Devastation Trail: Slightly less devastating than it was 30 years ago because, well, things grow, Devastation Trail exemplifies what happens when once-lush tropical land is completely covered in lava and ash. The further your family strolls the short, half-mile paved walkway out into the (somewhat) barren landscape, the greater the sense of the vastness of the (natural and healthy) destruction. You may not remove rocks from a National Park, and Volcanoes is not exception, but young and old will enjoy crouching along the trail to look for emerald-like crystal olivine in the dark black obsidian rock. You’ll be extra lucky if you find one of Pele’s tears—a lava rock in the shape of the teardrops of the Hawai’ian Goddess of Fire. Leave all rocks in the park! Devastation Trail leads to an awesome overlook of Pu’u Pua’i, site of the 1959 eruption that catapulted lava 1900 feet into the air, and a new perspective on the Kilauea Iki trail and lava lake.
Kilauea Iki: Though longer than the other two more gentle walks and with several steep switchbacks on the way up, families should gather their reserves to make this hike (It’s certainly doable for kids eight and up, and I know five-year-olds who have done it). A gentle slope around the flank of the lava lake brings you through native forest where you may get to see Hawaiian birds such as the apapan’e or the amaki’hi and flora like the ohi’a lehua tree or amaʻu ferns. Eventually, you descend into the still-hardening lava lake where steam rises out of cracks and new plants fight their way into existence through the cracks of the lava. Once you’ve crossed the crater, it’s back to the forest, where steep switchbacks challenge you as you appreciate more native forest (or at the least focus on the ground in front of you!).
Beyond Volcanoes National Park
Articles, books, and documentaries don’t do justice to the diversity and awesomeness of The Big Island. Here’s more inspiration for exploration around the Island of Hawai’i.
In and Around Hilo
If your main goal is Volcanoes National Park, it’s likely that you’ll come in through Hilo. Hilo’s famous Farmer’s Market happens every day, but things really get jumping with local artisans and chefs on Wednesdays and Saturdays.
Richardson’s Bay in Hilo is a great spot for (brackish) water snorkeling, turtle spotting year-round, and whale sightings in winter. Also of note in Hilo are Rainbow Falls and Boiling Pots, both of which change dramatically even after a short rain.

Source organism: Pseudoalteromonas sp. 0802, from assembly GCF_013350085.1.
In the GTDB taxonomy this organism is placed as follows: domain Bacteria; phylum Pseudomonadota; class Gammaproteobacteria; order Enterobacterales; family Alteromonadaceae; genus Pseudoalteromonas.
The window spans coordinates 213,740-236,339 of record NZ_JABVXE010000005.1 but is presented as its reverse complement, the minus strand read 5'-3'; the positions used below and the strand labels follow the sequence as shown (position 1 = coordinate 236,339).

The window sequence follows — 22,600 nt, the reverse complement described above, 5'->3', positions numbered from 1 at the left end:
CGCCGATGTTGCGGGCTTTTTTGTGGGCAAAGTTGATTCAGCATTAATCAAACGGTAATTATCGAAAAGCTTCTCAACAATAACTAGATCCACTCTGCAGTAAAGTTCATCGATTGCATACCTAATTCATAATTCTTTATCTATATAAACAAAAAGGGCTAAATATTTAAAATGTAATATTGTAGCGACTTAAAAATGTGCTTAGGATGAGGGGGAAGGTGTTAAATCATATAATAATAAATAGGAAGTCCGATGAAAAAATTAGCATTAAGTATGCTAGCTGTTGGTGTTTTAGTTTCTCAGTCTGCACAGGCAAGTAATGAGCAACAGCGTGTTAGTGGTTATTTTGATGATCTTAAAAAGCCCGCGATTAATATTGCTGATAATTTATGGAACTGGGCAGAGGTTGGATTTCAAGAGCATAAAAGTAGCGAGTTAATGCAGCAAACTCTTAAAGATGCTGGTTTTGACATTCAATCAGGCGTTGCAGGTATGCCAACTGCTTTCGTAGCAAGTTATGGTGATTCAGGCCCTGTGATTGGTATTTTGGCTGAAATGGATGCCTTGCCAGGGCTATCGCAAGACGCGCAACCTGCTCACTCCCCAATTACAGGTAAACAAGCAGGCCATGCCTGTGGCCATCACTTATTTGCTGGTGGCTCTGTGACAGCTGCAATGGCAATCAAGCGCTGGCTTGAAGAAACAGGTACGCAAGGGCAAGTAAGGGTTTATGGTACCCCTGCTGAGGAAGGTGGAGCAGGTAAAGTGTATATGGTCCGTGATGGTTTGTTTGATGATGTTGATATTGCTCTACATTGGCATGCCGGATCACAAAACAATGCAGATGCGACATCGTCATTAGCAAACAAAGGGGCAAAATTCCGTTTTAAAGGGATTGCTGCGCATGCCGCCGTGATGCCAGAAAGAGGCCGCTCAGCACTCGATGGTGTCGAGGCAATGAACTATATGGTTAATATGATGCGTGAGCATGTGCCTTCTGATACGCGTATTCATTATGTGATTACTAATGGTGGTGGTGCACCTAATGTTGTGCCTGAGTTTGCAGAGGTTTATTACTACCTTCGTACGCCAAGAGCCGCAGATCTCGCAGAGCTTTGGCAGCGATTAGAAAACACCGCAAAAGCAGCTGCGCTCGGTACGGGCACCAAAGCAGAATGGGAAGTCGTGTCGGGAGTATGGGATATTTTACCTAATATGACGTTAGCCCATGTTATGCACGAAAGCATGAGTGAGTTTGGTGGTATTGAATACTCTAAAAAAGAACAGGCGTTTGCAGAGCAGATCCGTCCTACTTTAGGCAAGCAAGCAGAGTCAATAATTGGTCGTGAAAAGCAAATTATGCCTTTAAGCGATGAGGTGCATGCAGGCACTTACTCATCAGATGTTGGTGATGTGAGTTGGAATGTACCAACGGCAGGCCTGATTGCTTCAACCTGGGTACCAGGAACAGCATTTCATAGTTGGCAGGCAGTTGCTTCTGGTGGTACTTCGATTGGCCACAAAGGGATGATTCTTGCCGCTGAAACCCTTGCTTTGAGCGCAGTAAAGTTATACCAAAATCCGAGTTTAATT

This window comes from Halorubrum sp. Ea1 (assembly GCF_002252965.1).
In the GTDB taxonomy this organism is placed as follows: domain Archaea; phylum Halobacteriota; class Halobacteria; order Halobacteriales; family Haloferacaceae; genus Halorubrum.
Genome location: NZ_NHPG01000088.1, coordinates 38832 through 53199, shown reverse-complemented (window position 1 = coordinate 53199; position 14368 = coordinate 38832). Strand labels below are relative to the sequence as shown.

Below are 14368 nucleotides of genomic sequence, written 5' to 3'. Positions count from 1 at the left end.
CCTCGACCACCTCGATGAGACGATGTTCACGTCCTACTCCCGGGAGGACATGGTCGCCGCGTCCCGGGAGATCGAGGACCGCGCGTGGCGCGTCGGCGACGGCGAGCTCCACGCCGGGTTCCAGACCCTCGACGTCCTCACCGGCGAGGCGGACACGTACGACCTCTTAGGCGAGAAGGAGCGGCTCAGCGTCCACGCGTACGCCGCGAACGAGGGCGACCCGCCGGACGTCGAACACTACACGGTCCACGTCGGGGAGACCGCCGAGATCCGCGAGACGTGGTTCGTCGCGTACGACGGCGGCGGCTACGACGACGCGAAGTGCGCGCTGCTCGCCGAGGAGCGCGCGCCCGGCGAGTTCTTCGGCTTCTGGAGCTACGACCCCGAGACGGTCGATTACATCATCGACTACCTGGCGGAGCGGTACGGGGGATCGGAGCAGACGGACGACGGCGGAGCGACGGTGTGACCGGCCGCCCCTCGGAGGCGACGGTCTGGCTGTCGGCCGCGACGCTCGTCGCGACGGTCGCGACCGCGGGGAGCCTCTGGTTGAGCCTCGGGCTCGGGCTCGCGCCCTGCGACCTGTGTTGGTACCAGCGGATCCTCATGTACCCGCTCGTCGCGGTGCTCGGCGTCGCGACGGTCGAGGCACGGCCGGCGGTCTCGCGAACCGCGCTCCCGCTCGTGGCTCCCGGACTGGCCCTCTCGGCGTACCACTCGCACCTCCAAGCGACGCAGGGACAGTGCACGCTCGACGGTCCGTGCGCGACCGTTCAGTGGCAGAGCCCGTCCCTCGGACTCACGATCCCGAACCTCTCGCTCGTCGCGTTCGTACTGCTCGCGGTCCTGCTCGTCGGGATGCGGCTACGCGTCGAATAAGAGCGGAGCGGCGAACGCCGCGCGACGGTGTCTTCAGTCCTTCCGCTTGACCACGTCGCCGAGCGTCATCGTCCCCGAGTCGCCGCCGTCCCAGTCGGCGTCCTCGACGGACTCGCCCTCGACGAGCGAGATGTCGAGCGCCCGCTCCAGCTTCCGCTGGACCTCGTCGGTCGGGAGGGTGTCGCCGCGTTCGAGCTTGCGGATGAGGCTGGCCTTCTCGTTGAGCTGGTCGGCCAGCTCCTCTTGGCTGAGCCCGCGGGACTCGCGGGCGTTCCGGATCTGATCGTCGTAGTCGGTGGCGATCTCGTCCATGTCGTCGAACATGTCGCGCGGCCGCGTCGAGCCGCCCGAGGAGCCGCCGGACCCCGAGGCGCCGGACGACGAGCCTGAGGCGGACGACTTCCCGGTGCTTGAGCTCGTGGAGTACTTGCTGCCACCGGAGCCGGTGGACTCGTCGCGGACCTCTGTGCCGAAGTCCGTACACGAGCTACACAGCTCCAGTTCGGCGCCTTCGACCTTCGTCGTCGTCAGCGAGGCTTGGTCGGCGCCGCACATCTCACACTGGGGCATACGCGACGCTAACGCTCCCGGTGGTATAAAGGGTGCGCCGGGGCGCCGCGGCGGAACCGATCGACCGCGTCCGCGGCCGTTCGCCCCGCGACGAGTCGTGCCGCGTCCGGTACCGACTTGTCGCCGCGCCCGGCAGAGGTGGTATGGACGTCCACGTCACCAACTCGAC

Speaking of rain, if you happen to be in Hilo when it’s showing off its claim to fame as the “rainiest city in America”, check out the Pacific Tsunami Museum, Mokupapapa (or NOAA’s Marine National Monument museum of the Hawaiian Island chain), or ‘Imiloa—Hilo’s awesome astronomy center.
Kona Side Things to Do
On the “sunny” (Kona) side of the island, visitors get a deep understanding of Hawaiian history at the National Monument that is Puʻuhonua o Honaunau, or City of Refuge, then can hop across the way to go snorkeling at the pristine Honaunau Bay. Many of Hawaii’s famous beaches line this coast, most notable being Hapuna Beach and the beach at the Mauna Kea Beach Hotel. NOTE: All Hawaiian Beaches are public right of way, but the Mauna Kea Beach Hotel beach keeps most people out by limiting parking spaces; either get there very early in the morning or wait until late afternoon to get a public access parking space.
SHADY DAYS: 5 Super Easy Beach Tents
A visit to the Big Island wouldn’t be complete without a trip the Onizuka Center for International Astronomy Visitor Information Station (VIS) at the 9,200-foot elevation point on Mauna Kea. Most important, check the weather and road conditions before you go and make sure it will be a clear night. Drive up in late afternoon to watch the sunset over the peaks of the island, then enjoy one of the most dramatic starry nights on earth. (NOTE: Come prepared for cold and elevation! Stop along the way to let your body acclimate to the dramatic elevation change, drink plenty of water, and bring a flashlight/head lamp and layers.) Since VIS no longer is hosting stargazing tours, it’s best to book with a tour group to get the full experience.